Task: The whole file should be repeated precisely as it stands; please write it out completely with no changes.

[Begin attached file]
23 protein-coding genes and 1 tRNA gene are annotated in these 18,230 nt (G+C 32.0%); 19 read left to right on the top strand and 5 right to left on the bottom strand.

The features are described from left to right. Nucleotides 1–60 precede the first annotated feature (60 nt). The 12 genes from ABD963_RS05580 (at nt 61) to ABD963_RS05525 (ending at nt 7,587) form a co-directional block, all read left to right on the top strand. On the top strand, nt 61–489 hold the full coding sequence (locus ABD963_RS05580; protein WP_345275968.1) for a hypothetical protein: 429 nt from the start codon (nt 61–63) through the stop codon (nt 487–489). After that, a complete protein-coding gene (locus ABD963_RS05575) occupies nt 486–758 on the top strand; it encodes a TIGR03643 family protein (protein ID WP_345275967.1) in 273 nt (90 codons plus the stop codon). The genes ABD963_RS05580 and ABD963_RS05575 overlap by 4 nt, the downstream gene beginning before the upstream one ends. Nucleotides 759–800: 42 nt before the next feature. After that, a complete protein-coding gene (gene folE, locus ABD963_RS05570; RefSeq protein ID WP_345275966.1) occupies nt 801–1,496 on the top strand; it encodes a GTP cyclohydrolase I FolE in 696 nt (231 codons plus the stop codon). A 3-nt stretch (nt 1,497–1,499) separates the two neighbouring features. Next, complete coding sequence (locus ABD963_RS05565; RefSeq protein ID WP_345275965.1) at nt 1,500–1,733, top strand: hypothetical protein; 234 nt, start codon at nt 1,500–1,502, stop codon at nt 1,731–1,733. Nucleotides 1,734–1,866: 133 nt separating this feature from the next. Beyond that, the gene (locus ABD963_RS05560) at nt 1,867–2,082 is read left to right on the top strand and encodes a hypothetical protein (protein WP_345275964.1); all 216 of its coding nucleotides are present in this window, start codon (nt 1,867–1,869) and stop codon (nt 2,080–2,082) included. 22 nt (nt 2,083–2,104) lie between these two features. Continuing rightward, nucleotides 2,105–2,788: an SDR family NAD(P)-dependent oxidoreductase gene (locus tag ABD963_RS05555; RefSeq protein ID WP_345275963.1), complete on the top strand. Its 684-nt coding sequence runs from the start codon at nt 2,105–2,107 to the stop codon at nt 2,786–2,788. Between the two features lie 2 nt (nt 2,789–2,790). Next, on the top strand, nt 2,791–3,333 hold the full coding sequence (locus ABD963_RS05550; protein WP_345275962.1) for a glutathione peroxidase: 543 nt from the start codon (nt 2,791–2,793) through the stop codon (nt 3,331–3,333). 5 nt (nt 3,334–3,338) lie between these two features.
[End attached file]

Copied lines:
23 protein-coding genes and 1 tRNA gene are annotated in these 18,230 nt (G+C 32.0%); 19 read left to right on the top strand and 5 right to left on the bottom strand.

The features are described from left to right. Nucleotides 1–60 precede the first annotated feature (60 nt). The 12 genes from ABD963_RS05580 (at nt 61) to ABD963_RS05525 (ending at nt 7,587) form a co-directional block, all read left to right on the top strand. On the top strand, nt 61–489 hold the full coding sequence (locus ABD963_RS05580; protein WP_345275968.1) for a hypothetical protein: 429 nt from the start codon (nt 61–63) through the stop codon (nt 487–489). After that, a complete protein-coding gene (locus ABD963_RS05575) occupies nt 486–758 on the top strand; it encodes a TIGR03643 family protein (protein ID WP_345275967.1) in 273 nt (90 codons plus the stop codon). The genes ABD963_RS05580 and ABD963_RS05575 overlap by 4 nt, the downstream gene beginning before the upstream one ends. Nucleotides 759–800: 42 nt before the next feature. After that, a complete protein-coding gene (gene folE, locus ABD963_RS05570; RefSeq protein ID WP_345275966.1) occupies nt 801–1,496 on the top strand; it encodes a GTP cyclohydrolase I FolE in 696 nt (231 codons plus the stop codon). A 3-nt stretch (nt 1,497–1,499) separates the two neighbouring features. Next, complete coding sequence (locus ABD963_RS05565; RefSeq protein ID WP_345275965.1) at nt 1,500–1,733, top strand: hypothetical protein; 234 nt, start codon at nt 1,500–1,502, stop codon at nt 1,731–1,733. Nucleotides 1,734–1,866: 133 nt separating this feature from the next. Beyond that, the gene (locus ABD963_RS05560) at nt 1,867–2,082 is read left to right on the top strand and encodes a hypothetical protein (protein WP_345275964.1); all 216 of its coding nucleotides are present in this window, start codon (nt 1,867–1,869) and stop codon (nt 2,080–2,082) included. 22 nt (nt 2,083–2,104) lie between these two features. Continuing rightward, nucleotides 2,105–2,788: an SDR family NAD(P)-dependent oxidoreductase gene (locus tag ABD963_RS05555; RefSeq protein ID WP_345275963.1), complete on the top strand. Its 684-nt coding sequence runs from the start codon at nt 2,105–2,107 to the stop codon at nt 2,786–2,788. Between the two features lie 2 nt (nt 2,789–2,790). Next, on the top strand, nt 2,791–3,333 hold the full coding sequence (locus ABD963_RS05550; protein WP_345275962.1) for a glutathione peroxidase: 543 nt from the start codon (nt 2,791–2,793) through the stop codon (nt 3,331–3,333). 5 nt (nt 3,334–3,338) lie between these two features.